UH Med Now

Vandalism strikes H.O.M.E. Project RV, GoFundMe donations reflect community support

Date: September 8th, 2021 in Care, Collaboration, Community Outreach, COVID-19, Donors, Family Medicine, Giving, Hawaii HOME Project, MINORITY, Native Hawaiian, Native Hawaiian Health, Rural    Print or PDF

In February, its catalytic converter was stolen. Over Labor Day weekend, the van’s brake lights were smashed, and one side and its back were heavily tagged.

We continue to receive donations beyond what was needed to clean the graffiti so we have increased our fundraising goal. You can assist by going to the GoFundMe page. With additional funds we plan to wrap the RV, which will protect it from future graffiti vandalism. We are also working to expand our fleet to allow us to expand our reach so we can use additional funds toward these efforts. Thank you again for helping us to help the community.

Sometime late last night or in the dark hours of the morning of Sept. 4, 2021, vandals tagged the Hawaii H.O.M.E. Project van at the John A. Burns School of Medicine (JABSOM). We know that publicizing the destructive tagging and damage to the medical service van glorifies the criminals, but it is also an opportunity to emphasize the value of its outreach by volunteer medical students and faculty, especially during the COVID-19 pandemic.

The Hawaii H.O.M.E. Project stands for Houseless Outreach & Medical Education and provides FREE medical care and medications to Oahu’s houseless population. The RV serves as a mobile medical van to where it is most needed. It currently provides free medical services to sheltered and unsheltered houseless individuals through weekly student-run free clinics at nine sites across Oahu. In addition to these clinics, the mobile health van is used for outreach to other unsheltered houseless populations on Oahu and it provides special events for the keiki at the shelters.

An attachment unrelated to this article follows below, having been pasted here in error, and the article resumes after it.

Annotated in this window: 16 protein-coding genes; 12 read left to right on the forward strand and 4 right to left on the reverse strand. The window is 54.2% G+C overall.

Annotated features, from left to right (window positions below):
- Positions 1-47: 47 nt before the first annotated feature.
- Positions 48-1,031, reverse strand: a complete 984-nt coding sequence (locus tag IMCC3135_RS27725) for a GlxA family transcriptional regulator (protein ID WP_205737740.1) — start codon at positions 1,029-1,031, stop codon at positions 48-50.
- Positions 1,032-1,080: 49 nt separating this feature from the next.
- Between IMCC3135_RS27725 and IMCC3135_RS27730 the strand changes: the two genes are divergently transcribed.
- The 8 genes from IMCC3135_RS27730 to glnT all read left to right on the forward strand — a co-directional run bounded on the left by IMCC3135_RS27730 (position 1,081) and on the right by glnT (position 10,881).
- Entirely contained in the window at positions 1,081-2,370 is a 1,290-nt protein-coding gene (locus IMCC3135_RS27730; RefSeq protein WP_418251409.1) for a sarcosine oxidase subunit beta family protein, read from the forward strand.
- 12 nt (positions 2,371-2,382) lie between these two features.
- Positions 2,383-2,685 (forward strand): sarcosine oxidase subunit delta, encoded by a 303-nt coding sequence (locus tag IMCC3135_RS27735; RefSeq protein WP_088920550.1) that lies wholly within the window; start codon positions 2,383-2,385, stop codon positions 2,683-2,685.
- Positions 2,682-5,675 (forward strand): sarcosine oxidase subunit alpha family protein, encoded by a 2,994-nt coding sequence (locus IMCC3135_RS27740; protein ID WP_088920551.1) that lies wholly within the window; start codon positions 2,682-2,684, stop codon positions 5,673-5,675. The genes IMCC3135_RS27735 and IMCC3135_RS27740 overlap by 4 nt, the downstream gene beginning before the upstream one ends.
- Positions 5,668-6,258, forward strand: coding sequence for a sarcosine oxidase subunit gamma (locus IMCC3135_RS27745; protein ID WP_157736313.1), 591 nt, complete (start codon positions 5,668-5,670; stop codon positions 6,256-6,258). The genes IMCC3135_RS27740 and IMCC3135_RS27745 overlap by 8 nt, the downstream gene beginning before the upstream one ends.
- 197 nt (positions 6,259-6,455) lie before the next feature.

Earlier this year, the RV was targeted twice: A window was broken and items were stolen, and a second time the catalytic converter was removed.

“Our mobile van is critical for the functioning of our clinic and we can’t provide our usual services without it. All of our operational costs are usually paid for via grants and grassroots fundraising, so unexpected expenses like these are extremely hard on us,” said Dr. Jill Omori, Associate Professor of Family Medicine & Community Health, Director, Office of Medical Education, and Executive Director, Hawaii H.O.M.E. Project.

“To find the RV once again vandalized sometime last night is devastating for our medical students because volunteering on van missions is one of JABSOM’s requirements in the medical doctor program,” Omori said.

Paula Bender, UH Med Now

Featured photo: The back of the H.O.M.E. Project van with smashed brake lights and graffiti. Photo by Paula Bender.

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